President Obama is expected to formally approve in the coming days the deployment of 7,000 additional U.S. combat troops to Afghanistan, and thousands more support troops. But while the general approach to restoring security and stability to the country are known, the president is expected to make the deployment decision before deciding on his overall strategy for Afghanistan.
In classic strategy making, planners identify their goals and the associated risks, before deciding how to proceed. But as the Obama administration continues to develop its official strategy for Afghanistan, the president is expected to go ahead and approve additional troop deployments.
Pentagon Press Secretary Geoff Morrell explains why.
"No matter what your overall strategy may be, we need to reverse the trends that we are seeing in some parts of the country in terms of a deteriorating security situation. That is accepted as the foundation on whatever the president decides to develop in terms of a further strategy," he said.
Morrell says whatever the details, the United States will continue to pursue a military and civilian counterinsurgency strategy in Afghanistan, combining military action against insurgents with support for the local government and economic development efforts.
Defense Secretary Robert Gates says he advocates some changes in the specific strategic goals he helped pursue during the Bush administration.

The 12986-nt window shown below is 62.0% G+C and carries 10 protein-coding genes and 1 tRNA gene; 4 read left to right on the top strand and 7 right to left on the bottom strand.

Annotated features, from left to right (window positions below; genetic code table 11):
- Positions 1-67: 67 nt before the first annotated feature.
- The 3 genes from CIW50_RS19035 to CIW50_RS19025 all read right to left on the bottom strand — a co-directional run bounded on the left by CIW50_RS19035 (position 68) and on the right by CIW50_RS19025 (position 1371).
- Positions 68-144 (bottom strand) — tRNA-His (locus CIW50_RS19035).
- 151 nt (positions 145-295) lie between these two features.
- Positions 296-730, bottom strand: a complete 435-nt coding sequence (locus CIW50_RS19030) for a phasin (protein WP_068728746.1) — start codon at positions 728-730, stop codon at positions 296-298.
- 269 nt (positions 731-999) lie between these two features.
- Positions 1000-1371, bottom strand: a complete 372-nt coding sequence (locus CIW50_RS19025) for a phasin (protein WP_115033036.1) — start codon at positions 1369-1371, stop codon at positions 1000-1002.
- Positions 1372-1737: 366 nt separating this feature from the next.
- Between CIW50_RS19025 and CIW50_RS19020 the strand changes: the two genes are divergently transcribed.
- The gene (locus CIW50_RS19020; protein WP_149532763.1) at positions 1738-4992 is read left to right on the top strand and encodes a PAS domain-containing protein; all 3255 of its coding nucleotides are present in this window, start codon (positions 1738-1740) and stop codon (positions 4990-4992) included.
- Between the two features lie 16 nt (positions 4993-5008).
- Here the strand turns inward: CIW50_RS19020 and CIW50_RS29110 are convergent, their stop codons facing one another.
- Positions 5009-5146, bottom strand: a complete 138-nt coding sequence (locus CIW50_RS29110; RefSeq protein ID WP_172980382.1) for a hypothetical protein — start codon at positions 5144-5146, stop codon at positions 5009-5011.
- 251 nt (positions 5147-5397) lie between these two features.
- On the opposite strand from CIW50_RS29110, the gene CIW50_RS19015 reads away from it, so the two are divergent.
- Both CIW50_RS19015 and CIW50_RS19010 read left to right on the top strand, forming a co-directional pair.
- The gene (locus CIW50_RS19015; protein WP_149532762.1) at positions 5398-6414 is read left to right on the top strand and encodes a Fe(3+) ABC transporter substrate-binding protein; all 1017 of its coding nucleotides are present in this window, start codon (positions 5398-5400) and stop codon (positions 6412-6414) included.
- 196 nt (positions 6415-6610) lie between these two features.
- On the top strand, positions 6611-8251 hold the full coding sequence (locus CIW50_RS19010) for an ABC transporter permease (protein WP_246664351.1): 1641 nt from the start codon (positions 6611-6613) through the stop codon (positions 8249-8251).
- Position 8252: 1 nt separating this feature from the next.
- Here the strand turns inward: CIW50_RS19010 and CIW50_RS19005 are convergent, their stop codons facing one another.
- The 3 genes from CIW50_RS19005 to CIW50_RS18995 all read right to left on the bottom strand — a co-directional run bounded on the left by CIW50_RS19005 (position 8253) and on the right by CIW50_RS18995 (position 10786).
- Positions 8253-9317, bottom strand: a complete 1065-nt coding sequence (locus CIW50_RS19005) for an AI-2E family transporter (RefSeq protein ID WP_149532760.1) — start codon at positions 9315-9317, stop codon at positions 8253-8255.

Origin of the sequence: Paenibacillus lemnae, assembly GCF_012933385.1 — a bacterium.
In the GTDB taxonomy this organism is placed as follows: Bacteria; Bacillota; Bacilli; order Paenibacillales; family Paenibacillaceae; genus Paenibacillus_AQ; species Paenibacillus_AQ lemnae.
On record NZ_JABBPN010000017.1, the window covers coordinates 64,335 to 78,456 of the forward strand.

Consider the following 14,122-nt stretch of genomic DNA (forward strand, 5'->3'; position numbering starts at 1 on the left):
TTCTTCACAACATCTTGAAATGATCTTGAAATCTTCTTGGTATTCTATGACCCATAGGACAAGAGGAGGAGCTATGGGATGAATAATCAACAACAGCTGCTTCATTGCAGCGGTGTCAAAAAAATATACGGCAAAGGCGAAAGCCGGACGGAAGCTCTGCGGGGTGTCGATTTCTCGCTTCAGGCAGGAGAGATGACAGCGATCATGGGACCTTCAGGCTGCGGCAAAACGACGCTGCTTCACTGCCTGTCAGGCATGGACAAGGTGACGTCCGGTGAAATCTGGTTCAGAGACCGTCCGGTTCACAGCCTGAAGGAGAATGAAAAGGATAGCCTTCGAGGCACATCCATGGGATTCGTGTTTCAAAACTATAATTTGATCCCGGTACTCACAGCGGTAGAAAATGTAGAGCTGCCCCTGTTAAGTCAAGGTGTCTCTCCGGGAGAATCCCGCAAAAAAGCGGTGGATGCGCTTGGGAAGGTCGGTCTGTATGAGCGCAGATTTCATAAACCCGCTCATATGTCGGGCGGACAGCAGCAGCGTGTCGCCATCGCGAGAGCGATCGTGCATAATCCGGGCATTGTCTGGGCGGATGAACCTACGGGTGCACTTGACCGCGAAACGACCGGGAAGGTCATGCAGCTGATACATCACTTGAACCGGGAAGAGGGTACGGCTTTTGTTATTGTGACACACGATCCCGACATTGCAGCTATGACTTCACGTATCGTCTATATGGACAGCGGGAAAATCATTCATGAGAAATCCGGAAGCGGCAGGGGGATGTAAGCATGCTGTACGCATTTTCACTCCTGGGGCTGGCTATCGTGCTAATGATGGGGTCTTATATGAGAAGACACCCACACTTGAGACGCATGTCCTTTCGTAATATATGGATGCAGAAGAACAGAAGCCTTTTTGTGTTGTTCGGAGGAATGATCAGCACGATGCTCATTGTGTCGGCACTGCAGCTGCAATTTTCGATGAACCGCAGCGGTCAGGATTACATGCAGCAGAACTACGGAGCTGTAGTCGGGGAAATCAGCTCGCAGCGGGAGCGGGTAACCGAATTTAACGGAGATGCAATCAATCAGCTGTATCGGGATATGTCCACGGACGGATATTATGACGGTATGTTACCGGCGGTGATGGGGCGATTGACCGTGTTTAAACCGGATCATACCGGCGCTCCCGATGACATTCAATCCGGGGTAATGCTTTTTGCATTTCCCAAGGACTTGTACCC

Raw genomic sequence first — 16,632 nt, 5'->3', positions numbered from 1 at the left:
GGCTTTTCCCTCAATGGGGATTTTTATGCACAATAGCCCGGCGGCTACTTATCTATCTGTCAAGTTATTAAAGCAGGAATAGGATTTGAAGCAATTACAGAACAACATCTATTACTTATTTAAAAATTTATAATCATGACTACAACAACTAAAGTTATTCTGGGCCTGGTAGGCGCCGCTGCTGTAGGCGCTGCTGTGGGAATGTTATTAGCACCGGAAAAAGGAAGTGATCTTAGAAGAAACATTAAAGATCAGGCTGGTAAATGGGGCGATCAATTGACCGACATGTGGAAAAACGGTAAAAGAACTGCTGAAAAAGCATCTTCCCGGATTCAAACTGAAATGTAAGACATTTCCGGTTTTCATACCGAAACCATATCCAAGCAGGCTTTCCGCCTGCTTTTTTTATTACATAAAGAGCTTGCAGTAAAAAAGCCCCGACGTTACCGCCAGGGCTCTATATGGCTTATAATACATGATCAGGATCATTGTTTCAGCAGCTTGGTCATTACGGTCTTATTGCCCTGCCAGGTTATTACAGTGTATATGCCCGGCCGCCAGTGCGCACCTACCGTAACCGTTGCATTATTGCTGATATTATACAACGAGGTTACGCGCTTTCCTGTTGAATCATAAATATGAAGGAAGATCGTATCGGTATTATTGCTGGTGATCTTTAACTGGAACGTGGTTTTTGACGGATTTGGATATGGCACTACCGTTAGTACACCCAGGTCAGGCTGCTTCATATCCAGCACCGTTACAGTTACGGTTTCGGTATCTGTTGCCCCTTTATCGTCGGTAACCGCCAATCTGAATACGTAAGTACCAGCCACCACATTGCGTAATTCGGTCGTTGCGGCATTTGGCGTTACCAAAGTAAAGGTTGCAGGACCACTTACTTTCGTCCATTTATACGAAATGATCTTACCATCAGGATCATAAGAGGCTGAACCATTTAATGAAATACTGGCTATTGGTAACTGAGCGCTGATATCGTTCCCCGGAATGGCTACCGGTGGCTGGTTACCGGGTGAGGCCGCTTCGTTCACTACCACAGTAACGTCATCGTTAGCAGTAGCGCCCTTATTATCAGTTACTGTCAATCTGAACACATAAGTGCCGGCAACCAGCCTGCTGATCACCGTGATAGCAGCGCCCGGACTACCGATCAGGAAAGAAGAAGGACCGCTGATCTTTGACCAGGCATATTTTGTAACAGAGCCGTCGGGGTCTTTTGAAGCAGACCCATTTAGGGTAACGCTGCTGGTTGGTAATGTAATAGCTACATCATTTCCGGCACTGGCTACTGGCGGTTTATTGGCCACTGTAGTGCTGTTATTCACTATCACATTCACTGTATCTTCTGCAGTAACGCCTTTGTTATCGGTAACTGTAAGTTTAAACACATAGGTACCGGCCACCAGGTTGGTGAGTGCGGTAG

"One of the points where I suspect both administrations come to the same conclusion is that the goals we did have for Afghanistan are too broad and too far into the future, are too future-oriented, and that we need more concrete goals that can be achieved realistically within three to five years in terms of reestablishing control in certain areas, providing security for the population, going after al Qaeda, preventing the reestablishment of terrorism, better performance in terms of delivery of services to the people, some very concrete things," he said.
Secretary Gates says if the United States and its allies try to create what he called a "Central Asian Valhalla," or paradise, they will fail. That apparently refers to such goals as the establishment of a western-style democracy, free economy, human rights to western standards and many other society-building goals of the Bush administration.
But Gates says the United States does have one very important goal in Afghanistan that it must achieve.
"While this will undoubtedly be a long and difficult fight, we can attain what I believe should be among our strategic objectives: an Afghan people who do not provide a safe haven for Al Qaeda, reject the rule of the Taliban, and support the legitimate government that they elected and in which they have a stake," he said.
Secretary Gates supports the expected Afghanistan troop buildup, but he has also warned against sending too many U.S. troops to Afghanistan, and creating the impression that the troops are an occupying force.
Still, U.S. military commanders and civilian officials believe even limited goals in Afghanistan will require more troops, and they also note that it takes time to deploy the troops once the decision is made.
One additional brigade of 3,500 U.S. troops has just arrived in Afghanistan. If the president decides now to send more, they are not expected to arrive for several months, just as the summer fighting season is getting into full swing. And the U.S. commander in Afghanistan, General David McKiernan, wants still more by the end of the year, nearly doubling the U.S. troop total to about 60,000, plus NATO forces and a larger Afghan army.